Ayya Harraz
Last updated: 26 January, 2013

The winds of Tahrir continue to blow two years later

On the streets of Tahrir Square standing amidst reporters, protesters, civilians, fruit and vegetable sellers, listening as questions pour in to find the golden answer: where does the revolution stand, two years later?

While the answers may vary, the cause of the lack of the progress of the revolution many agree is quite the same; the Muslim Brotherhood.

Seven months earlier the Brotherhood found themselves thrust in the political limelight, a very contrasting position to the one they have been in for the past eighty years.

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The Muslim Brotherhood once an organisation, forbidden to roam openly across the Middle East is now occupying the political vacuum. Yet the Muslim Brotherhood in Egypt still find themselves as outsiders that are not welcomed by many Egyptians.

21-year-old Randa Rashad, a Media Studies student, argues that Morsi may see the same fate as Sadat. “Morsi is taking the same steps and decisions as Sadat once did. Especially regarding the economy. In 1977, Sadat’s economic ‘reforms’ led to the Bread Riots, now Morsi is reigniting the Infitah policies and here we are not only amidst inflation but also on the brink of selling parts of Egypt, like the Suez Canal to Qatar.”

What about political participation, being in the opposition, I ask. “Morsi at the start was extremely welcoming to expanding political participation, just as Sadat once was but now he is slowly abandoning this effort, just as Sadat and Mubarak have done which will only push the people further away the country’s politics and against the President himself.”

Hunger and justice has driven this Arab Spring and it continues to be its nourishing cause. Yet after two years, freedom tastes quite bitter to some.  

A 49-year-old Egyptian mother of one, who wishes not to be named, says if you reach that excruciating point in your life when you open your purse and find nothing, freedom seems a worthy cost to feed yourself and your son. “The taste of bread is better than freedom itself.”

Her only son, a graduate of Political Science, like many young Egyptians is unemployed. As she laments the days under Mubarak’s rule, where although there was a strong sense of corruption, they were able to live, pay their rent and feed themselves. Both her son and herself live off a $100 a month provided by her father’s pension, who recently passed away.

The danger of scepticism, slowly settling in Egypt’s post revolution era, is set aside by Abdel Ali Mehmi Salem, a 57-year-old retired soldier from Assiut. He travels four hours for every protest that is organised in the heart of Cairo. Unlike many Egyptians, Salem is not too concerned with Morsi and the Brotherhood, he is more apprehensive over Mubarak’s trial and the other dictators ‘that still roam around freely in the Middle East.’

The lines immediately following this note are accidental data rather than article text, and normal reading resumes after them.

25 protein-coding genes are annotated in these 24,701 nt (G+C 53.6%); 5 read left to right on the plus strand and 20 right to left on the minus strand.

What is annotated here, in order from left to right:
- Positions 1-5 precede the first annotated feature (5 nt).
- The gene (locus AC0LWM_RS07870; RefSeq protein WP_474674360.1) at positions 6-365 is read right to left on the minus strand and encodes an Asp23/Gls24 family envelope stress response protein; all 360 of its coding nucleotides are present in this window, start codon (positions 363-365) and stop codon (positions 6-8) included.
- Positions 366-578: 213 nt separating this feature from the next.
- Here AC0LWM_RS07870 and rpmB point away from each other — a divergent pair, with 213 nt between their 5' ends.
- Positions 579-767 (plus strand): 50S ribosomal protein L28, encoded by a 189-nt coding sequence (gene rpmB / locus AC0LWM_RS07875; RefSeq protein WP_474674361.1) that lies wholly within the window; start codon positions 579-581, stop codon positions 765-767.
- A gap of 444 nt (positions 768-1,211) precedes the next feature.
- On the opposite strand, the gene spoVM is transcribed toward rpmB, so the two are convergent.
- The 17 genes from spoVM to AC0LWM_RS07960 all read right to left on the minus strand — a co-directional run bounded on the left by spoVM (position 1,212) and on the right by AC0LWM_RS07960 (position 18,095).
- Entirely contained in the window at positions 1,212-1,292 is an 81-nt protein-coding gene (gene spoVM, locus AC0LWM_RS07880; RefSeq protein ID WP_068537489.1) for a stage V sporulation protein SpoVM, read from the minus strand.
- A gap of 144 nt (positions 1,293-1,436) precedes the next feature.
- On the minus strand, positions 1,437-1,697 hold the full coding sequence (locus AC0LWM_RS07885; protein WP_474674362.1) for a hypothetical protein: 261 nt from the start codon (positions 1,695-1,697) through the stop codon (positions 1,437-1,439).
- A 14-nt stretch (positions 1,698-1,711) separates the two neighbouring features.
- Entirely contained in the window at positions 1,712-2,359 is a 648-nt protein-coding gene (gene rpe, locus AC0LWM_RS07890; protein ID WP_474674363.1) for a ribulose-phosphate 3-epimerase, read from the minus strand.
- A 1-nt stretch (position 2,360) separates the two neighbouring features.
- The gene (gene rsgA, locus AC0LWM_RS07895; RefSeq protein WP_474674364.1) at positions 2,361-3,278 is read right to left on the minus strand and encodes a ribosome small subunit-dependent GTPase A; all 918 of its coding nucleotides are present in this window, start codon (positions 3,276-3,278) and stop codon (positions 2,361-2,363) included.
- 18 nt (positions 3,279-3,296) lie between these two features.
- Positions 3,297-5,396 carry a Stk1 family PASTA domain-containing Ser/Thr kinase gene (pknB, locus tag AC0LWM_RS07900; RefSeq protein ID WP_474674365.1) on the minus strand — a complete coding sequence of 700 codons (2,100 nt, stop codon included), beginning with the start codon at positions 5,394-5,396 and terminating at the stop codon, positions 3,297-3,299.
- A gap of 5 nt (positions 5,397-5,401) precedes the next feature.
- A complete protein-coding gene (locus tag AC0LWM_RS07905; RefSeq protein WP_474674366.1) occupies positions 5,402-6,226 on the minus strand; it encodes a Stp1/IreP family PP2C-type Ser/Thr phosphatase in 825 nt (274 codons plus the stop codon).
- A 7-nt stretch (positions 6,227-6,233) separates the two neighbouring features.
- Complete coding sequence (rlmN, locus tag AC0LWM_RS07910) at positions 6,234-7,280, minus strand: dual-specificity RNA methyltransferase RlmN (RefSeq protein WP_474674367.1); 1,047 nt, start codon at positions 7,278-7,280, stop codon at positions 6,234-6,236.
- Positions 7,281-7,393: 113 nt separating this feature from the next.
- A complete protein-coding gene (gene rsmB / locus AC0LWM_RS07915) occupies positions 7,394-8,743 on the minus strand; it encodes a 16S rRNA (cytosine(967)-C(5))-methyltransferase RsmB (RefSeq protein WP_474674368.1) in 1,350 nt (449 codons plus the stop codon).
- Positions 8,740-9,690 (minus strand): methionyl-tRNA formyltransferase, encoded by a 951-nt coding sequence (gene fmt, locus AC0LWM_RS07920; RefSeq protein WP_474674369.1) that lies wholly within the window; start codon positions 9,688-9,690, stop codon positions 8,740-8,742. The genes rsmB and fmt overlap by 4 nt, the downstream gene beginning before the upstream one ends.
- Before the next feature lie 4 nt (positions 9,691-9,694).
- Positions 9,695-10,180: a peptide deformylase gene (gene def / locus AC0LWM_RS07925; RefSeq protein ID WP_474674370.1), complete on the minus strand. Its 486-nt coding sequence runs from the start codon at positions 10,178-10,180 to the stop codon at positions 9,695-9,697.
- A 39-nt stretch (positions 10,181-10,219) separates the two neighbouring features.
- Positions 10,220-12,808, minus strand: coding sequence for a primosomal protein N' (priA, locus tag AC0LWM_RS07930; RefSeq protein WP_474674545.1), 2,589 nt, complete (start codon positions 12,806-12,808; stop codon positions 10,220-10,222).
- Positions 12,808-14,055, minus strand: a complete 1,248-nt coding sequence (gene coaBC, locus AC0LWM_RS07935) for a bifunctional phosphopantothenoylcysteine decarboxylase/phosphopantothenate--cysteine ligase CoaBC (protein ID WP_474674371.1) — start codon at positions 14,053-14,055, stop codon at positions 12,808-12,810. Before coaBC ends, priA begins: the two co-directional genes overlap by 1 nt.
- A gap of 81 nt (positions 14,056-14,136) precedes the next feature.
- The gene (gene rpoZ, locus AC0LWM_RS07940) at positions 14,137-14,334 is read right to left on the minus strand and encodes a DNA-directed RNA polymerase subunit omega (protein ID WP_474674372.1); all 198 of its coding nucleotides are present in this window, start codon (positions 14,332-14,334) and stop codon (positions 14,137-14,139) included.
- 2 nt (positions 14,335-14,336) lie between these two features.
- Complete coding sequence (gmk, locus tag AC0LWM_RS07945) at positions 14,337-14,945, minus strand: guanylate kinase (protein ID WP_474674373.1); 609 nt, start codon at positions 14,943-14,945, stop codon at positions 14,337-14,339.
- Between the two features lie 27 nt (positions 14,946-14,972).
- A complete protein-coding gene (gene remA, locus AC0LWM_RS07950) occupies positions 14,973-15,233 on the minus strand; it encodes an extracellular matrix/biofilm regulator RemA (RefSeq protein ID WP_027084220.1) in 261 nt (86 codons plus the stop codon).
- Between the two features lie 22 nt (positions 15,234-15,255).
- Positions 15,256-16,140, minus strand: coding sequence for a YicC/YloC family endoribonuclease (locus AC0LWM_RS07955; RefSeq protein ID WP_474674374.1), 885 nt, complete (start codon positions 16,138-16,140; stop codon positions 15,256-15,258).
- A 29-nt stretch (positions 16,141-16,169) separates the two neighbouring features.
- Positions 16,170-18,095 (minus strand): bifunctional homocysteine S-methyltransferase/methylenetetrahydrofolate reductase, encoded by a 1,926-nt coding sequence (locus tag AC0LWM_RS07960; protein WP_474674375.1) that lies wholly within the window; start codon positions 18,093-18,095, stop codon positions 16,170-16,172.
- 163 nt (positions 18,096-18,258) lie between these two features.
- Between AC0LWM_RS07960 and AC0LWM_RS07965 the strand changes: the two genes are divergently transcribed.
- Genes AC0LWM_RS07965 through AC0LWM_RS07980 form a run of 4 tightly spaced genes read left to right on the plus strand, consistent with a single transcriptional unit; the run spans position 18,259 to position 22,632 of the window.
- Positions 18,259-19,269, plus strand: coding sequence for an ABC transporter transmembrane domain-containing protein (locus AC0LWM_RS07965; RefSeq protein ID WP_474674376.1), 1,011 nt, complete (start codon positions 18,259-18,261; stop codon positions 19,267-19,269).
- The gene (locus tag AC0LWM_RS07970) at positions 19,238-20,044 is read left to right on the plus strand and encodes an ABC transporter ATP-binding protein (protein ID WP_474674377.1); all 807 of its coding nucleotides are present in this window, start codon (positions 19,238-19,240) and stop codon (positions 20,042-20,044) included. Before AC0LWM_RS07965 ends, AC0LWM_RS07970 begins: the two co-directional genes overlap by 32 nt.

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He and his wife, whom he persuades to come along to each protest, argue that the poor are the ones who have really paid the price for the freedom of this country, so he is determined to ensure that Mubarak pays the price too for the corruption that he has committed while president. Salem proudly pulls out a homemade map consisting of headshots of every dictator in the Middle East with a red cross on each of their foreheads.

Until then Morsi has this retired soldier’s blessing. His voice softens, as he mentions that he believes Morsi should be given more time and should not be judged too harshly.

For Hassan Osman, a 66-year-old retired shopkeeper, Morsi’s time is over. He compares the Egyptian revolution to the Argentine revolution of 1966 when three successive presidents were all ousted until the public were finally satisfied. “Why shouldn’t we do that, we can oust any president we think is not good for Egypt and Morsi is not good for this country, I have not fought during the 1973 war to see our state come to this, I would have rather died in Sinai,” he says. “

He’s had his chance and now”, Osman adds, “Morsi must leave. Seven months is quite enough.” But what Mr. Osman fails to mention is that it took just over seven years for Argentina to finally choose a President they saw fit to rule their country.

Osman points at his small back pack and says he will be staying in Tahrir for the next two days, so his grandchildren one day will not look back and see that he did not do everything he could to provide them with a better Egypt.

Politics in Egypt may be as old as the roots of its civilisation but politics for and by the Egyptians seems fairly new. As democracy is struggling to move forward, grassroots movements such as the April 6thYouth Movement play a role in maintaining the peoples determination to continue protesting.

29-year-old Alaa Omar and 21-year-old Ahmed Salah believe that the April 6th movement is not like the opposition, it works on the ground and spends its time speaking to the people face-to-face. They believe that the April 6th Youth Movement’s only role is to ensure that citizen’s rights are protected. Their goal is to achieve a secure social justice for all.

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While only a few have come to celebrate this historic day, many are determined and are holding off the celebrations to continue fighting for an Egypt that will one day witness a genuine democracy.

As hunger once paved the road to this revolution the question is will it also be the destruction of it – when the poor choose to quieten the loud growling noise of hunger over the chanting for freedom.

As I pack my notes away, Randa Rashad points out that the Muslim Brotherhood understand all too well the weakness of the people and by feeding the poor, demands may be forgotten. Hosni Mubarak once did the same.

Ayya Harraz is a freelance journailst based in Cairo.